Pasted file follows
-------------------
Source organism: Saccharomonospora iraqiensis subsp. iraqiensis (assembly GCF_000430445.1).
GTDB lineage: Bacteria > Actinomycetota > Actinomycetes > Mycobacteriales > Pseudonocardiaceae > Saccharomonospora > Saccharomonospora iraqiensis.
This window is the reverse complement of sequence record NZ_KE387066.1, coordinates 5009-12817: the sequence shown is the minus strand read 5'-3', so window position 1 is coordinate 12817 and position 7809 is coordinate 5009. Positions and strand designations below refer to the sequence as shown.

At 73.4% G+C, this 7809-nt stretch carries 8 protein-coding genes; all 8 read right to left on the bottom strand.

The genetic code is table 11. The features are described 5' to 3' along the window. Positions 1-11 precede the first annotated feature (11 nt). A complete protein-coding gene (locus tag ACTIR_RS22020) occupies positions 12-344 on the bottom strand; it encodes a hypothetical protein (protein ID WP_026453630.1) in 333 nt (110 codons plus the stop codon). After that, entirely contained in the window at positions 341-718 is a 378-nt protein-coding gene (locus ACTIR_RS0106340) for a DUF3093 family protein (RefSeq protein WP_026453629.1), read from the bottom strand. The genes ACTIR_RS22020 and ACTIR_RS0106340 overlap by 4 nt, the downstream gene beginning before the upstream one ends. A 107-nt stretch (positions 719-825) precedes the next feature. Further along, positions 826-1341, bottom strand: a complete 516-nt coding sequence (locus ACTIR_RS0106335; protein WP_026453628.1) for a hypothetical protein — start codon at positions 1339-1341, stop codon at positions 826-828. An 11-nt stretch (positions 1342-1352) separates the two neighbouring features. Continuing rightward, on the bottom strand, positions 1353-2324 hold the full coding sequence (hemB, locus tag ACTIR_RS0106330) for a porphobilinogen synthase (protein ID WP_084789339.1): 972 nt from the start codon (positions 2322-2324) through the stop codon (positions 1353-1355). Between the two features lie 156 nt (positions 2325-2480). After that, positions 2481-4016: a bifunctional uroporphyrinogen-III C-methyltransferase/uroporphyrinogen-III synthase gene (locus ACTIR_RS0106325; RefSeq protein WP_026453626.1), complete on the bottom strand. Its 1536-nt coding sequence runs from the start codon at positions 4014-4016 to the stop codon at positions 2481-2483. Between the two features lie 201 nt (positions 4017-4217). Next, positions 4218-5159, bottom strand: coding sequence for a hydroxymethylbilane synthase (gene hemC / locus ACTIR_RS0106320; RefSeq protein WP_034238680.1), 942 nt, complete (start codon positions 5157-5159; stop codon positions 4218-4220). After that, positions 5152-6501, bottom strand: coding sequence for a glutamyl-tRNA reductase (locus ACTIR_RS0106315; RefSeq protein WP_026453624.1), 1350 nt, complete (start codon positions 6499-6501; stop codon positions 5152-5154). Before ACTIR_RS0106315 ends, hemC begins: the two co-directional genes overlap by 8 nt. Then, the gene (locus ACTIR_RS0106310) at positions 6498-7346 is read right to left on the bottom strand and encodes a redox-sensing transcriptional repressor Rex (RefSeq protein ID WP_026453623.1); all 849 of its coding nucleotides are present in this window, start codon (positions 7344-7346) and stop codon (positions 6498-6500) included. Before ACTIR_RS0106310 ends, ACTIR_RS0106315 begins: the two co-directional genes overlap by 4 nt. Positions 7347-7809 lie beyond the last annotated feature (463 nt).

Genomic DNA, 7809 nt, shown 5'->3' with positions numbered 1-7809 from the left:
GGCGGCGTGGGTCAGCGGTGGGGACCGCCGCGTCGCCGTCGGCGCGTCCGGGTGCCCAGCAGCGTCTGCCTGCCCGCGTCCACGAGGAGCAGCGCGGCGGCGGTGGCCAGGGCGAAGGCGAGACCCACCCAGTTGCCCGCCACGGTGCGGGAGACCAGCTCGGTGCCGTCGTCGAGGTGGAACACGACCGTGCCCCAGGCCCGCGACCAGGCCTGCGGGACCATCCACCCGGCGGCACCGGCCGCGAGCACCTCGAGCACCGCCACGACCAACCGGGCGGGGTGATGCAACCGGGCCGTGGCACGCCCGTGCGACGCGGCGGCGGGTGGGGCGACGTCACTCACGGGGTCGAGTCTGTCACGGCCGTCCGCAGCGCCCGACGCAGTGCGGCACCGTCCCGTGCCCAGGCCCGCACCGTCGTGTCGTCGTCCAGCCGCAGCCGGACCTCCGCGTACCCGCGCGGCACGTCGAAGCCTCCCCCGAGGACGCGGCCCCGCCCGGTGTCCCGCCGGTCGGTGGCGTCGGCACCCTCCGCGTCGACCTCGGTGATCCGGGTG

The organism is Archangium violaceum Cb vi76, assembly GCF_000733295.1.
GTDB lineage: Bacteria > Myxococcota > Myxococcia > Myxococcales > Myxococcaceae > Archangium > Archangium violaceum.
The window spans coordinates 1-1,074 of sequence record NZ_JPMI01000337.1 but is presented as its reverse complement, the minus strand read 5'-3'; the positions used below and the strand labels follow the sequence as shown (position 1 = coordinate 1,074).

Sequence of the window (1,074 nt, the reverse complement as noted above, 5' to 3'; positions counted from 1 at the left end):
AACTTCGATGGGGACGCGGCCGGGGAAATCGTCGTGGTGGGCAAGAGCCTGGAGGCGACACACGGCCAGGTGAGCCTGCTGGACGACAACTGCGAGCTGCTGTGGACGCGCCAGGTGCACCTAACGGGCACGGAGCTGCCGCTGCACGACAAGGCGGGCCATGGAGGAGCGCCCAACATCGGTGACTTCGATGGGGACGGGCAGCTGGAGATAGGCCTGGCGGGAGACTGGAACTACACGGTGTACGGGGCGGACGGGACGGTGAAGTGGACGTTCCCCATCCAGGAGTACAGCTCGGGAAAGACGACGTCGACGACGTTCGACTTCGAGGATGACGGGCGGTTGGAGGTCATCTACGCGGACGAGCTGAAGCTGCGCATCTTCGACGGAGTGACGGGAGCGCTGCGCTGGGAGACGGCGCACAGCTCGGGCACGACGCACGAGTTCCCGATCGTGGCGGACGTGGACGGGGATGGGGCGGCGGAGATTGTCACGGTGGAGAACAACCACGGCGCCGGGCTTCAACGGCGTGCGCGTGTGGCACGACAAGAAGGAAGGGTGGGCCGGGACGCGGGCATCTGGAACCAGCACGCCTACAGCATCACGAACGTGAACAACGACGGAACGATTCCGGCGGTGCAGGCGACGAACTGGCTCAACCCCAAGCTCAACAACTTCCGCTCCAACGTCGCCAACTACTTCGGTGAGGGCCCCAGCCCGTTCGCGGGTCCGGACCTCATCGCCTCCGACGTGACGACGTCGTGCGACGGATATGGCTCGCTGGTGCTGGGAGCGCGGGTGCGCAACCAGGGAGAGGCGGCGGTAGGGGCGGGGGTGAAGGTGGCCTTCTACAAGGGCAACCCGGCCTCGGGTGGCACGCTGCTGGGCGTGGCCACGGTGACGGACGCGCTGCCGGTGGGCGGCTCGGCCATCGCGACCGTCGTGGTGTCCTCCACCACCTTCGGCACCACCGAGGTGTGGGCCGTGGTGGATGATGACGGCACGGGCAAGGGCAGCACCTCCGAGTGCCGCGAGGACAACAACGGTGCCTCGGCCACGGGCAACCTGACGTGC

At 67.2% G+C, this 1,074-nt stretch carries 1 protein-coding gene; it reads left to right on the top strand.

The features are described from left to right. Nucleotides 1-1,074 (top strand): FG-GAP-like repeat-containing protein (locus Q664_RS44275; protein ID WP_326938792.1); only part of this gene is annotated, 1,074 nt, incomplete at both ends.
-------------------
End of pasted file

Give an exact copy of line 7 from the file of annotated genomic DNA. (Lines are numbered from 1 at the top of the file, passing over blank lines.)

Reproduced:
GGCGGCGTGGGTCAGCGGTGGGGACCGCCGCGTCGCCGTCGGCGCGTCCGGGTGCCCAGCAGCGTCTGCCTGCCCGCGTCCACGAGGAGCAGCGCGGCGGCGGTGGCCAGGGCGAAGGCGAGACCCACCCAGTTGCCCGCCACGGTGCGGGAGACCAGCTCGGTGCCGTCGTCGAGGTGGAACACGACCGTGCCCCAGGCCCGCGACCAGGCCTGCGGGACCATCCACCCGGCGGCACCGGCCGCGAGCACCTCGAGCACCGCCACGACCAACCGGGCGGGGTGATGCAACCGGGCCGTGGCACGCCCGTGCGACGCGGCGGCGGGTGGGGCGACGTCACTCACGGGGTCGAGTCTGTCACGGCCGTCCGCAGCGCCCGACGCAGTGCGGCACCGTCCCGTGCCCAGGCCCGCACCGTCGTGTCGTCGTCCAGCCGCAGCCGGACCTCCGCGTACCCGCGCGGCACGTCGAAGCCTCCCCCGAGGACGCGGCCCCGCCCGGTGTCCCGCCGGTCGGTGGCGTCGGCACCCTCCGCGTCGACCTCGGTGATCCGGGTG